Most dogs have taken a drink from a river, lake, or pond at some point in their life, and many pet parents assume that dogs are not capable of getting sick from doing so. Unfortunately, this is not true. Just as a human could get sick from the bacteria in unfiltered water, dogs can get sick as well. Although drinking from an external body of water does not guarantee your pet will get sick, it does pose its fair share of risks.
Protozoans are microscopically small organisms that live in unfiltered water. They include species such as Giardia and Cryptosporidium, which can wreak havoc on a dog’s digestive system, often causing vomiting or diarrhea. In extreme cases, these organisms can cause intestinal bleeding and death. Although protozoans are present in most unfiltered water, healthy dogs are capable of carrying the parasites without getting sick or showing symptoms. Dogs that are very young, very old, or have a weakened immune system, however, are much more likely to get sick.
If your dog is drinking from something like an irrigation ditch, a pond surrounded by agricultural land, or a puddle in the middle of a field, there is a good chance the water is contaminated with chemicals. Chemical run-off occurs when substances such as pesticides and insecticides wash off farmland and settle in nearby bodies of water. The concentration of chemicals can vary depending upon the size and movement of the water body, but even a small amount can make your dog sick.
Particularly common in ponds and stagnant bodies of water, algae is a small plant-like bacteria species that grows on the water’s surface. Algae is typically more prevalent during the summer and fall months and has many different appearances. When dogs swim in a pond or another stagnant body of water, there is a chance of them swallowing algae.
This chance is increased if the dog is swimming with their mouth open while fetching or if they tend to bite at the water while swimming. Even grooming his coat after a swim may result in your dog ingesting blooms of algae. Some algae-borne toxins may affect the nervous system or lead to liver failure and even death. There are no antidotes to these toxins, but your veterinarian can offer supportive care to your pooch, so if he has swallowed algae, you should take him to the vet as soon as possible.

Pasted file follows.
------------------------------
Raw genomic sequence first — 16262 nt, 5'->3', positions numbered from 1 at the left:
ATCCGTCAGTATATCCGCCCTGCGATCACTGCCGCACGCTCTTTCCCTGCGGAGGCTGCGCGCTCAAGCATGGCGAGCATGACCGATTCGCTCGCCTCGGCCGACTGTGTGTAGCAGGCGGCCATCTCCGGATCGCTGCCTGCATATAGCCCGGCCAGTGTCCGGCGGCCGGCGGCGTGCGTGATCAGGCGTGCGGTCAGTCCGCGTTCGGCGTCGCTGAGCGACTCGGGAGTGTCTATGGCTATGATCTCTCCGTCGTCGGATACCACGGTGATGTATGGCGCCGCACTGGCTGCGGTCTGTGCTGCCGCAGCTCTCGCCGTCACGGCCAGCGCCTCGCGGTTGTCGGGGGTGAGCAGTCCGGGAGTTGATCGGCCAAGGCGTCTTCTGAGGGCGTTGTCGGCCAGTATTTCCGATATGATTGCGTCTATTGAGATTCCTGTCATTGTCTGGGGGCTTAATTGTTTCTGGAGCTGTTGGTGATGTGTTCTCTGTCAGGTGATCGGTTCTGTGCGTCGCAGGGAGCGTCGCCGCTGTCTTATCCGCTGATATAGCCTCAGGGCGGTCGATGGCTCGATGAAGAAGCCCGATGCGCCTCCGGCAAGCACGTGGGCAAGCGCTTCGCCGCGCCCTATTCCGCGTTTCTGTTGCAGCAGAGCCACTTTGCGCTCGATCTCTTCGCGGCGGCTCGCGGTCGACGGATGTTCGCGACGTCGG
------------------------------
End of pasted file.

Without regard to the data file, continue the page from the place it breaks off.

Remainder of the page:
Outdoor water can be contaminated with a range of other bacteria as well, which are introduced through human or animal waste or sewage entering the water. Some bacteria merely cause diarrhea (how's that for a best-case scenario?), but there are more dangerous bacteria that can lead to kidney failure, liver damage and death. Such bacteria include Campylobacter, Salmonella, E. coli and Leptospira. The latter can be passed on to humans through an infected dog's urine and cause the zoonotic disease leptospirosis. There are Leptospira vaccines, however, which can help to protect your dog from some strains of the bacteria, so if you spend a lot of time out in the wild with your dog, consult your veterinarian about the available inoculations.
How to Prevent Your Dog from Drinking Bad Water
Hiking is just as tiring and dehydrating for your dog as it is for you. If he comes across any water, he may be tempted to quench his thirst right there, so always make sure that you have clean and safe water available as an alternative to rivers or ponds. Whenever you take your dog on a hiking or camping excursion, remember to pack his portable water bowl. If you see him heading for a lake or stream, pour some fresh water into his bowl and lead him to drink that instead.
Of course, dogs are inclined to wander and explore all the smells in the great outdoors and you may not be able to keep an eye on your pup at all times, so it is important for you to know the signs of water-borne complications and the harm they can cause. If your dog seems strange and listless after a trip, or displays any symptoms such as vomiting, lethargy, diarrhea or fever, take him to your veterinarian immediately.
Content reviewed by a veterinarian